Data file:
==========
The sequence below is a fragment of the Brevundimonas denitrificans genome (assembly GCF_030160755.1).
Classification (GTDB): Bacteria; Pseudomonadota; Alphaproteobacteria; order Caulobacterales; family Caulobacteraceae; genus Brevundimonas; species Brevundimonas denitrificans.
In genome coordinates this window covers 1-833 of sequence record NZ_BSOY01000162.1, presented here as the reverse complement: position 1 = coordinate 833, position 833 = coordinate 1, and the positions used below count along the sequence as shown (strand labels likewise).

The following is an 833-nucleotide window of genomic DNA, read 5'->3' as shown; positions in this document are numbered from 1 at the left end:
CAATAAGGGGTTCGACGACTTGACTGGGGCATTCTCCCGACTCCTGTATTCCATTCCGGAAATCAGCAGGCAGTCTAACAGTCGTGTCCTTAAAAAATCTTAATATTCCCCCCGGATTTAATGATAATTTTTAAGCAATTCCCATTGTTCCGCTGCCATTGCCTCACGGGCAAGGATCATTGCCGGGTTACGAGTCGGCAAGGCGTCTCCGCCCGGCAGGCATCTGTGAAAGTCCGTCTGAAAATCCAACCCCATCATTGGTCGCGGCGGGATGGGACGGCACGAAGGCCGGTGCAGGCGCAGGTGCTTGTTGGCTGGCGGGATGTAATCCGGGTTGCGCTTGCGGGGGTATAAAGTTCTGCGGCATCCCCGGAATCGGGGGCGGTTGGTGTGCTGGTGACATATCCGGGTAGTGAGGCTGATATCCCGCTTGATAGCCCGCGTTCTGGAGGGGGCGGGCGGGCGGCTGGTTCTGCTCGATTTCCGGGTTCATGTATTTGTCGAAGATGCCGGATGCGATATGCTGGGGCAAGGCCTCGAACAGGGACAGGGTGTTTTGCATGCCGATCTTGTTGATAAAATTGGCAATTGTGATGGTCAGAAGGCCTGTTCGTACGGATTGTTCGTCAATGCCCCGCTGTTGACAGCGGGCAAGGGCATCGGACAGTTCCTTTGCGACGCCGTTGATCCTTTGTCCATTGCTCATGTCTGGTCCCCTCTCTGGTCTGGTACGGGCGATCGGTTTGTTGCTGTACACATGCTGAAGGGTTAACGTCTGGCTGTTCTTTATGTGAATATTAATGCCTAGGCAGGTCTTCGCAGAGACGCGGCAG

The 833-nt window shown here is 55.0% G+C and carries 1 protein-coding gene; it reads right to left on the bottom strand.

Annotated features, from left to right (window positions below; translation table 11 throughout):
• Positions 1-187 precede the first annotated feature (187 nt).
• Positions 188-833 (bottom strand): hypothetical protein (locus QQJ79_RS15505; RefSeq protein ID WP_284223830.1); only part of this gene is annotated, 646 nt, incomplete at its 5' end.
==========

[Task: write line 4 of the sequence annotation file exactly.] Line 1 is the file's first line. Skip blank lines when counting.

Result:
The following is an 833-nucleotide window of genomic DNA, read 5'->3' as shown; positions in this document are numbered from 1 at the left end: